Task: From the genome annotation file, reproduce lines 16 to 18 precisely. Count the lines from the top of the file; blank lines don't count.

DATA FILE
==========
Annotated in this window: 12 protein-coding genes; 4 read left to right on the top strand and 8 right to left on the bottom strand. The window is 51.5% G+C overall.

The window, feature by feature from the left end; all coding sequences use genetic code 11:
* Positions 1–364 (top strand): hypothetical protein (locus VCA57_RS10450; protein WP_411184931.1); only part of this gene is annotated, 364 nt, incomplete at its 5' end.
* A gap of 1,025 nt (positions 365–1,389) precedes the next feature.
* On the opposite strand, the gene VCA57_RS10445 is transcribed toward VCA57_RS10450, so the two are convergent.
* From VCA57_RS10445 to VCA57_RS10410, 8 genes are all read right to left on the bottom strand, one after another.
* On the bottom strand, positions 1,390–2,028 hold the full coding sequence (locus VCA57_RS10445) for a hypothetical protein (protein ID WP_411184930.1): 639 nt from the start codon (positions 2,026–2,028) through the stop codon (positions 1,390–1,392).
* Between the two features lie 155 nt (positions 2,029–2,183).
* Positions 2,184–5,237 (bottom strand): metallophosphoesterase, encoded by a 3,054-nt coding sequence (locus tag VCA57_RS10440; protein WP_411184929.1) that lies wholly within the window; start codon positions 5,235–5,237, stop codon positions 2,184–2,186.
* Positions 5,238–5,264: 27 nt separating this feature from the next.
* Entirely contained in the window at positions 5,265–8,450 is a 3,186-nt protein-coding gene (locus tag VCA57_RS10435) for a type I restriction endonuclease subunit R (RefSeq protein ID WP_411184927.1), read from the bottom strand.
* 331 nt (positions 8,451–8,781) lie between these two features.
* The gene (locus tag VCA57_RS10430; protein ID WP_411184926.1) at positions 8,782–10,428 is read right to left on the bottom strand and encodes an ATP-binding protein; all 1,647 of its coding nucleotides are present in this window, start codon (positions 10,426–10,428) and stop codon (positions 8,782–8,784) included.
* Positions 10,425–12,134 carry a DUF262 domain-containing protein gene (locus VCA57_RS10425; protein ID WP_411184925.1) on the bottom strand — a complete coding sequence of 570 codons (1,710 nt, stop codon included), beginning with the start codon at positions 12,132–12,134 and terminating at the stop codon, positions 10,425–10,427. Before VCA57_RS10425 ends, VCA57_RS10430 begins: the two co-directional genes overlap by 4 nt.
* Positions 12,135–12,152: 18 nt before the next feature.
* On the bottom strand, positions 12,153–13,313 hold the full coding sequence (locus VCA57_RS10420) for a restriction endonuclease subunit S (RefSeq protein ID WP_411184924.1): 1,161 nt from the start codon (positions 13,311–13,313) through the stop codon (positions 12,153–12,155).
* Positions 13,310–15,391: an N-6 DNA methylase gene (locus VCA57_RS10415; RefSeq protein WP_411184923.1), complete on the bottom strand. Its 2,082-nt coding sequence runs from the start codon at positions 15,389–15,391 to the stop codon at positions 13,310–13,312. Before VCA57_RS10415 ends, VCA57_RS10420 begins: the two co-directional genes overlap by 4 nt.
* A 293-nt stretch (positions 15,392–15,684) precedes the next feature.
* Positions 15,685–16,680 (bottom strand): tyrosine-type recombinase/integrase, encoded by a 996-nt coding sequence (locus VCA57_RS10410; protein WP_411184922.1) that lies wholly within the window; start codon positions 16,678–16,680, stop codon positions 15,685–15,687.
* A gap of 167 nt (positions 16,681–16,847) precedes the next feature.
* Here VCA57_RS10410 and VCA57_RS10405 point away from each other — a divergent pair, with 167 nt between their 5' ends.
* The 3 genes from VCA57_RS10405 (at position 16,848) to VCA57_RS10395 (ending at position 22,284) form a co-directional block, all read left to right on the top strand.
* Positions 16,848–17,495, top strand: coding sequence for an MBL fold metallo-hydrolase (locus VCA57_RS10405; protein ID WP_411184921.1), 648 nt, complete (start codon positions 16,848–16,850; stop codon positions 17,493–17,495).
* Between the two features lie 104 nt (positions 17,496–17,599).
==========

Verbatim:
* On the bottom strand, positions 12,153–13,313 hold the full coding sequence (locus VCA57_RS10420) for a restriction endonuclease subunit S (RefSeq protein ID WP_411184924.1): 1,161 nt from the start codon (positions 13,311–13,313) through the stop codon (positions 12,153–12,155).
* Positions 13,310–15,391: an N-6 DNA methylase gene (locus VCA57_RS10415; RefSeq protein WP_411184923.1), complete on the bottom strand. Its 2,082-nt coding sequence runs from the start codon at positions 15,389–15,391 to the stop codon at positions 13,310–13,312. Before VCA57_RS10415 ends, VCA57_RS10420 begins: the two co-directional genes overlap by 4 nt.
* A 293-nt stretch (positions 15,392–15,684) precedes the next feature.